Two economists Tim Cason and Charlie Plott looked into this. They went around with real money and handed out cards. The cards said:

This ticket is worth $2.00 to you. You can sell it. Name your offer price [there is a blank place on the ticket to write the price]. Located under the tape on the other side of this card is a posted price. The posted price was drawn randomly between: $0.00 and $8.00. If your offer price is below the posted price on the back of the card then you sell your ticket at the posted price. If your offer price is above the posted price on the back of the card then you do not sell your ticket but you do collect the $2.00 value of the ticket. You can view the posted price after you have named your price.

What would you bid? In the study 17 percent of the subjects chose offers within five cents of the $2 value of the card while a greater fraction of subjects chose to sell high, making bids near $3 and $4.

However, the rules are constructed so that you do best by stating the true value of $2.00. Most people know not to try to sell a $2.00 card for less than $2.00. But why not state a high bid, $3.00 say, in an effort to get more? According to the rules this won't work. If the posted price is $3.00 it is true by bidding $3.00 you get $3.00 for the card. But: if you bid $2.00 you also get $3.00 -- reread the rules. On the other hand if the posted price is $2.50 and you bid $3.00 you only get $2.00 while if you had bid $2.00 you would get $2.50. The rules are designed so that you maximize your opportunity to earn money if you bid what the card is actually worth. It isn't that easy to figure it out -- but people eventually do, and once they do they stop making mistakes. There is no endowment effect -- just a wrong response to a complicated question.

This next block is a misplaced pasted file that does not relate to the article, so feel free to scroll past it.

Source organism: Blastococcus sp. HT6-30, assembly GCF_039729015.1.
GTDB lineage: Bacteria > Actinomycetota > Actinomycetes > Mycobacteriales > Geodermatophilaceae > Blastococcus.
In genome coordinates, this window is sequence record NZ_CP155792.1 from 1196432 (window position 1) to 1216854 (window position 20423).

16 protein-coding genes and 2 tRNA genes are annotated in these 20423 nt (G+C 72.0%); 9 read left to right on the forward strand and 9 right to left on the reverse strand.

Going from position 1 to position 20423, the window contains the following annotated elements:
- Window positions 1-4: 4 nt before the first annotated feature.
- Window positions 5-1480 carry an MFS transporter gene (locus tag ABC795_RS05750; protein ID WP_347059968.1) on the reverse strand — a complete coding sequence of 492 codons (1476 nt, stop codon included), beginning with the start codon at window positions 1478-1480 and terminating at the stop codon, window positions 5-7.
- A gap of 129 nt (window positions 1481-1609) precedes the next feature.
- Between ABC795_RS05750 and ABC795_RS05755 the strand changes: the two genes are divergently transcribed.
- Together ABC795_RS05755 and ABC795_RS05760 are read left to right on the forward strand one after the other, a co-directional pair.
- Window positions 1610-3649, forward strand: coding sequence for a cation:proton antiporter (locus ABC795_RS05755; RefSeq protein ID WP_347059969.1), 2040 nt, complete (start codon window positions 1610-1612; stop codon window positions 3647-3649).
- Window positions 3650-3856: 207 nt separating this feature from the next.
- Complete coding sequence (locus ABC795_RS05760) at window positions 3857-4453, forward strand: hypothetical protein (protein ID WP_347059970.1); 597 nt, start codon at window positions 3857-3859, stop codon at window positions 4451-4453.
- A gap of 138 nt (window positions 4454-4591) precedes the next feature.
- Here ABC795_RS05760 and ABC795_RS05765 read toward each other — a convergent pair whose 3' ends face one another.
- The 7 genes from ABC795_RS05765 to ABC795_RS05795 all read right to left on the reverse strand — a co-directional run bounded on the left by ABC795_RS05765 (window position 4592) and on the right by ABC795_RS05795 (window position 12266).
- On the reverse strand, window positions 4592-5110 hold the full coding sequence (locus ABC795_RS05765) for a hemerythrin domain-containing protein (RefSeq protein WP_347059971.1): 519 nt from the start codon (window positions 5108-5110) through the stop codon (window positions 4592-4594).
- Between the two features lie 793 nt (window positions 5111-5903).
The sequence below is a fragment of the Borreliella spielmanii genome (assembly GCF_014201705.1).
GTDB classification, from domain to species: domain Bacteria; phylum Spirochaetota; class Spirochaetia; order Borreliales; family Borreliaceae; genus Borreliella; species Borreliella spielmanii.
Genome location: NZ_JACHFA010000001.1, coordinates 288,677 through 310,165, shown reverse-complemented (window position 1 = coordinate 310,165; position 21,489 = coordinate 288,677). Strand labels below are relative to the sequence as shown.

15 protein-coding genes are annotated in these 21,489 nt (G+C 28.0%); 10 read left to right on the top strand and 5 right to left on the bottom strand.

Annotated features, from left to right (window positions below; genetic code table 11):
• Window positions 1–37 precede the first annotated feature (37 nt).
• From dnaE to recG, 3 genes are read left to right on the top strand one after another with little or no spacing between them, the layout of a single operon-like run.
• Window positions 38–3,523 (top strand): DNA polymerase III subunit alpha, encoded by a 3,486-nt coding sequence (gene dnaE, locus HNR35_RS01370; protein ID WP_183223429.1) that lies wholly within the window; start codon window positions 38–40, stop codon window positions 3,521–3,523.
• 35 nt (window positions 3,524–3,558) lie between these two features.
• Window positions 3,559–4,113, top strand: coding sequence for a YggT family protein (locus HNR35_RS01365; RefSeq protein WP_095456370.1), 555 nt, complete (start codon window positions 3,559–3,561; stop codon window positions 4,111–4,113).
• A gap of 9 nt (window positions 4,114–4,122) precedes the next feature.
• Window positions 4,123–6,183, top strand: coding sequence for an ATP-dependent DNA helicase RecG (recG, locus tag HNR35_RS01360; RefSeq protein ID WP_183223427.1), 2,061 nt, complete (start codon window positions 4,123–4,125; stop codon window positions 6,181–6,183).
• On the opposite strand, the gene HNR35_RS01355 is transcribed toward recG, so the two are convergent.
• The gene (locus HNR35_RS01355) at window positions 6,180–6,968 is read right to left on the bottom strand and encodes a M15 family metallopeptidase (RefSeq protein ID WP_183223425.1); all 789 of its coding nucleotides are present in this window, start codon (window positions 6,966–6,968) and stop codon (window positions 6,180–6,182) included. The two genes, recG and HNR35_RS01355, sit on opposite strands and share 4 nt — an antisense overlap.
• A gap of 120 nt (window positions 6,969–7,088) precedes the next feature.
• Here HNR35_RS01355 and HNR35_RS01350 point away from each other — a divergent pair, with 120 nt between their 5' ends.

So what then is Kahneman's theory useful for? For marketers who want to fool us? To help us avoid Nigerian scammers? To clue us to deception by politicians? Yet we are all aware of these things -- and there are many and many better books written explaining how to mislead the public to market your product.

In his conclusion Danny Kahneman writes: "My intuitive thinking is just as prone to overconfidence, extreme predictions and the planning fallacy as it was before I made a study of these issues." While our economic theories allow for people such as Danny Kahneman it is fortunate that most of the rest of us do not blindly repeat our same mistakes over and over again.

Kahneman is celebrated as a founding father of behavioral economics. That school has often followed him in its excesses. Yet not all economics is good, nor is all behavioral economics bad. I wrote my own book about that: Is Behavioral Economics Doomed? It probably won't be a best-seller -- but I promise you it is a lot more fun to read than Thinking Fast and Slow.